Parallel to this, the industry is embarking on preliminary efforts to self-regulate.

December 2021 saw the launch of the Data & Trust Alliance, which aims to develop an evaluation and scoring system for AI to detect and combat algorithmic bias, particularly bias in hiring. The group at one point counted CVS Health, Deloitte, General Motors, Humana, IBM, Mastercard, Meta, Nike and Walmart among its members, and garnered significant press coverage.

Unsurprisingly, Sundaram is in favor of this approach.

“Rather than hoping regulators catch up and curb the worst excesses of recruitment AI, it’s down to employers to be vigilant and exercise caution when using AI in hiring processes,” he said. “AI is evolving more rapidly than laws can be passed to regulate its use. Laws that are eventually passed — New York City’s included — are likely to be hugely complicated for this reason. This will leave companies at risk of misinterpreting or overlooking various legal intricacies and, in-turn, see marginalized candidates continue to be overlooked for roles.”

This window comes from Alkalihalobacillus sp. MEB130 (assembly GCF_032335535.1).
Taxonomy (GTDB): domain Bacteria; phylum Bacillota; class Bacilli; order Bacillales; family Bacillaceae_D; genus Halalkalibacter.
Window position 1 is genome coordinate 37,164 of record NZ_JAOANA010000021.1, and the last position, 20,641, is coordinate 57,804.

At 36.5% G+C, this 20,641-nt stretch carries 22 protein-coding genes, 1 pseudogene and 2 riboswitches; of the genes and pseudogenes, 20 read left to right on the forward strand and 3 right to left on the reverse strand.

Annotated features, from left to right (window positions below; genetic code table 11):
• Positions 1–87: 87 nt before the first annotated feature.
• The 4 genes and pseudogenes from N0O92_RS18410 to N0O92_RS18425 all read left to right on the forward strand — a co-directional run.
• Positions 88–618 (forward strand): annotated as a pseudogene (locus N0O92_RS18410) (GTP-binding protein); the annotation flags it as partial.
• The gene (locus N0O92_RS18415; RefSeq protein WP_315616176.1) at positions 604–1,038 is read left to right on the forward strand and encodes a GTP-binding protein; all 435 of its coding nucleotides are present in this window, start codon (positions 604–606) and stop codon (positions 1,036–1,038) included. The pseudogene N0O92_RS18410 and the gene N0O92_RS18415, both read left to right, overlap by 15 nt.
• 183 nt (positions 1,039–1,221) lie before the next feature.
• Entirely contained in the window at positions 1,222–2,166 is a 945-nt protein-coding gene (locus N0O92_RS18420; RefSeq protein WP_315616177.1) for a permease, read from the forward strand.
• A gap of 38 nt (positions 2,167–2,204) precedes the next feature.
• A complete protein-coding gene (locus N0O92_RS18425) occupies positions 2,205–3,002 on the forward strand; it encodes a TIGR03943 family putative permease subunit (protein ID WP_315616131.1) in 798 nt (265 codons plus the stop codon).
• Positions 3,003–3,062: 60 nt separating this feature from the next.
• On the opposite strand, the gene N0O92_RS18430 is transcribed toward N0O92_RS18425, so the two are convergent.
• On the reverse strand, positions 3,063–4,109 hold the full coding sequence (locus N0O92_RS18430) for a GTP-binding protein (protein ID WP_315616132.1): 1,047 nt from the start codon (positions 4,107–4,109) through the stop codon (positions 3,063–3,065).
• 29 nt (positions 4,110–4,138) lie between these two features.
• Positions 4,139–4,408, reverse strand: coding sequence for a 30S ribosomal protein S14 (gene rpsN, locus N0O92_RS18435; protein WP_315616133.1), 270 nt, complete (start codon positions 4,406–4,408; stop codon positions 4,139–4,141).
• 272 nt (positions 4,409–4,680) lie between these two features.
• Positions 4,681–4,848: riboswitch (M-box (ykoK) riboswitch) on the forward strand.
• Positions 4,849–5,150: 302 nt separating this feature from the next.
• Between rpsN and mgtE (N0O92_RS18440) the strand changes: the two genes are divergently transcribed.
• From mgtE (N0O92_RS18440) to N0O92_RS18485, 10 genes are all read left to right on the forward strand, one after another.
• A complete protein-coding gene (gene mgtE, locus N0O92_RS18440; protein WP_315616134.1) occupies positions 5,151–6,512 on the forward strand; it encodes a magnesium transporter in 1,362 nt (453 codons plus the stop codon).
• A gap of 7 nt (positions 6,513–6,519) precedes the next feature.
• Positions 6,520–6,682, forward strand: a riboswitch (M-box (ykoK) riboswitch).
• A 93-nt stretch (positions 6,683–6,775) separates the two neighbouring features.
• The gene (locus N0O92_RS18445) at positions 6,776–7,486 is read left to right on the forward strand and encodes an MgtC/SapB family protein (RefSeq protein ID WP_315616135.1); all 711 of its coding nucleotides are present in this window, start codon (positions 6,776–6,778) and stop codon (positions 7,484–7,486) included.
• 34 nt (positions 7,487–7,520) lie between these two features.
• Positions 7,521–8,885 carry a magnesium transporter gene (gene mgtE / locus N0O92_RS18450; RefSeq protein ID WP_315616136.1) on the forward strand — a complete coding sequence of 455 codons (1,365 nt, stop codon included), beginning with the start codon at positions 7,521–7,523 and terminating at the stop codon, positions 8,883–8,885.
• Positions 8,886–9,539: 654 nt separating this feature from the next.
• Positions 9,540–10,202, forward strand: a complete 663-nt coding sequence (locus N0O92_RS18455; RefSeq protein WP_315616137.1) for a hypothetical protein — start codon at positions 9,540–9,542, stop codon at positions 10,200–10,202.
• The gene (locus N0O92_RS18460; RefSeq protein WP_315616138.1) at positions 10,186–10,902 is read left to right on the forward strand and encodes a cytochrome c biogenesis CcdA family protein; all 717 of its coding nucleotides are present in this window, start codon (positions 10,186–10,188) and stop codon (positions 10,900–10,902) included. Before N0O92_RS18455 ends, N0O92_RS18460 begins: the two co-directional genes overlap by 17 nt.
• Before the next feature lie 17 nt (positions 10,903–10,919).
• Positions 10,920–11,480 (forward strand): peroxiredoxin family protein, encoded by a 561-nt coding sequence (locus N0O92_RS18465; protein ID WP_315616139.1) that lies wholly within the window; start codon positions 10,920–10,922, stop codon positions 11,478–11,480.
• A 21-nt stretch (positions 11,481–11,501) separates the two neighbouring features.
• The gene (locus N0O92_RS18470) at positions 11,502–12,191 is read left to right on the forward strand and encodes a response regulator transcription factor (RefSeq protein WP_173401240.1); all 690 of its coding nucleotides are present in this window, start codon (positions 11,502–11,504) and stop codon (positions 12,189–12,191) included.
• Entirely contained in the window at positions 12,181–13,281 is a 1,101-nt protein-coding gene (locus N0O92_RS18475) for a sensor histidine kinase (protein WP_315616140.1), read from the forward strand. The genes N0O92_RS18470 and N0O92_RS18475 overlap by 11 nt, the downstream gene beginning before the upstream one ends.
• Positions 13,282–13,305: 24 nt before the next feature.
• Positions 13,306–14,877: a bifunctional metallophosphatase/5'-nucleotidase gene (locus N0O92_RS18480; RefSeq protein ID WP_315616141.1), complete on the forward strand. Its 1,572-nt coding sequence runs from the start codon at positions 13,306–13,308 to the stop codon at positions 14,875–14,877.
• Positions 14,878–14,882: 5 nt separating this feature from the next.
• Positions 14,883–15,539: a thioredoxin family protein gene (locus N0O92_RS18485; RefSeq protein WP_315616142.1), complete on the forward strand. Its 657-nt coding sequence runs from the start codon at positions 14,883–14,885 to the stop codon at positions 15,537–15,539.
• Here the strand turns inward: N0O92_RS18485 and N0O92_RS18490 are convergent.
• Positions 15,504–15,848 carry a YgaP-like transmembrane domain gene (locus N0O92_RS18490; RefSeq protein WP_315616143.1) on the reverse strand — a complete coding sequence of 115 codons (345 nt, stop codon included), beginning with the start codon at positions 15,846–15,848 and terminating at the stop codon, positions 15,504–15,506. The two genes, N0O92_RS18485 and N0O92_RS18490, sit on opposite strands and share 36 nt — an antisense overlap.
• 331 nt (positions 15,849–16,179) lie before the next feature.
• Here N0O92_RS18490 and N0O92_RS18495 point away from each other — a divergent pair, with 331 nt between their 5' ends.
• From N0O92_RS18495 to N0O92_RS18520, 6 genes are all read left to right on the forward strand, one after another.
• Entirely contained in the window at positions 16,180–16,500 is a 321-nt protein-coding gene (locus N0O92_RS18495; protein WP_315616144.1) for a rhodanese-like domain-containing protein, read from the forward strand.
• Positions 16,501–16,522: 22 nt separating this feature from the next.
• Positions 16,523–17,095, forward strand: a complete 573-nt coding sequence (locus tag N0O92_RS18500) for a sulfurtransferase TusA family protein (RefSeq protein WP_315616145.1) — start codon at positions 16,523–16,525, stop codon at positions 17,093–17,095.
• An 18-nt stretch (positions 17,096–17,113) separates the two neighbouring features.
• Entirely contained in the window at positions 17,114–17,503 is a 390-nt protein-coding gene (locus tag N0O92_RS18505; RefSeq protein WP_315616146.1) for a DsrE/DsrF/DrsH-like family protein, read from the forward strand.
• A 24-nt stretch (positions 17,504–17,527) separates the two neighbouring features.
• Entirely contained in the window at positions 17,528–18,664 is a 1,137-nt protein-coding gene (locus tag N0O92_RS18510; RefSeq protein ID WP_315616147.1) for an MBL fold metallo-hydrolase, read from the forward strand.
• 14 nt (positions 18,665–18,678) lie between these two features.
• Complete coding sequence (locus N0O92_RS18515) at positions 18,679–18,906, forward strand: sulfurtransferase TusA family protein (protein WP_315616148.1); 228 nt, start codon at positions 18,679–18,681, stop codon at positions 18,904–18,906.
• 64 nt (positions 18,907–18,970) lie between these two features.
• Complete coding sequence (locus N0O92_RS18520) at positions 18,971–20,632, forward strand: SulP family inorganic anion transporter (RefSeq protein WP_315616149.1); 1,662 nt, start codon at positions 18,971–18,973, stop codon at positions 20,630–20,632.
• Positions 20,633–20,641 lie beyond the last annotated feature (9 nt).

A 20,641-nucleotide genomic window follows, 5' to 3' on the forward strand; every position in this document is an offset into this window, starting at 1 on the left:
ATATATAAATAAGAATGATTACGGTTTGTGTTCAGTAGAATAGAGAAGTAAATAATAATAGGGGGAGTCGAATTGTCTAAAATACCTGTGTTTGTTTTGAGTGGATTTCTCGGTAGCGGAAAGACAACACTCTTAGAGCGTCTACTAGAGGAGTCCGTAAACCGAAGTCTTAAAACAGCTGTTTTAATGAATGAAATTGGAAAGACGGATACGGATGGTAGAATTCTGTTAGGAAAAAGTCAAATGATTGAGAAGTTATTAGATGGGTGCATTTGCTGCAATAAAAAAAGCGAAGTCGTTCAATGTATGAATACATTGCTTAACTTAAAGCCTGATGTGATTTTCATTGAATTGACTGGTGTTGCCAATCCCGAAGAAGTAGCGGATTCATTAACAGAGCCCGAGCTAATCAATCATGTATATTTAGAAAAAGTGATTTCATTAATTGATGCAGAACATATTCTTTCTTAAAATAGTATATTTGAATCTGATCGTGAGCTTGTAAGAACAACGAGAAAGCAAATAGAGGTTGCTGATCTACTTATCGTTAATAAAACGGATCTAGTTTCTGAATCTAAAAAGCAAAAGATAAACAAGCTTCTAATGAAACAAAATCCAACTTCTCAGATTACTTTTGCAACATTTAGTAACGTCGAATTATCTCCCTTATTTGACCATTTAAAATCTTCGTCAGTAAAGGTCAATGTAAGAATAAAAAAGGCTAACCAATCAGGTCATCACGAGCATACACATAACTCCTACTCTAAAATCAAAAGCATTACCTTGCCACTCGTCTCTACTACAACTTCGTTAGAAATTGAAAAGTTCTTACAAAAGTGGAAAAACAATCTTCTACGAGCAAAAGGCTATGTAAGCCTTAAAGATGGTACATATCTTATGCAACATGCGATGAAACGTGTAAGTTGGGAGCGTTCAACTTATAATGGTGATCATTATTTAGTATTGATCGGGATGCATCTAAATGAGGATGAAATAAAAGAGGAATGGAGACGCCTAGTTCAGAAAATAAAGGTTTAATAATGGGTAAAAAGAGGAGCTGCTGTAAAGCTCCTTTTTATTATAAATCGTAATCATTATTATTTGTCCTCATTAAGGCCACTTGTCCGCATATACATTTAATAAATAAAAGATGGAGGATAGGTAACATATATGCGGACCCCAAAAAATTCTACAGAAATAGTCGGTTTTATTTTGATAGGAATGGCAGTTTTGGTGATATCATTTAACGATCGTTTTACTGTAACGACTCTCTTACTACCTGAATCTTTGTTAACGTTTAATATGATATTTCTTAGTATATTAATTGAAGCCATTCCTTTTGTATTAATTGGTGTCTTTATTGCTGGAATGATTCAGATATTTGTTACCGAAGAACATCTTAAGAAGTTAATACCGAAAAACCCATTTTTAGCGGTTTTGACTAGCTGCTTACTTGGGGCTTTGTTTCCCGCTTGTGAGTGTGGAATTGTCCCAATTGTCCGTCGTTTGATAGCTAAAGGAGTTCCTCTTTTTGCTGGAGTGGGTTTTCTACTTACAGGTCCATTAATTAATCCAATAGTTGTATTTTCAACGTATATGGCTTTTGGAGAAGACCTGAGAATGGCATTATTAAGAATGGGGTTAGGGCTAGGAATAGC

Of course, many would argue having companies develop a certification system for the AI products that they’re using or developing is problematic off the bat.

While imperfect in certain areas, according to critics, Local Law 144 does require that audits be conducted by independent entities that haven’t been involved in using, developing or distributing the algorithm they’re testing and that don’t have a relationship with the company submitting the algorithm for testing.

Will Local Law 144 affect change, ultimately? It’s too early to tell. But certainly, the success — or failure — of its implementation will affect laws to come elsewhere. As noted in a recent piece for Nerdwallet, Washington, D.C., is considering a rule that would hold employers accountable for preventing bias in automated decision-making algorithms. Two bills in California that aim to regulate AI in hiring were introduced within the last few years. And in late December, a bill was introduced in New Jersey that would regulate the use of AI in hiring decisions to minimize discrimination.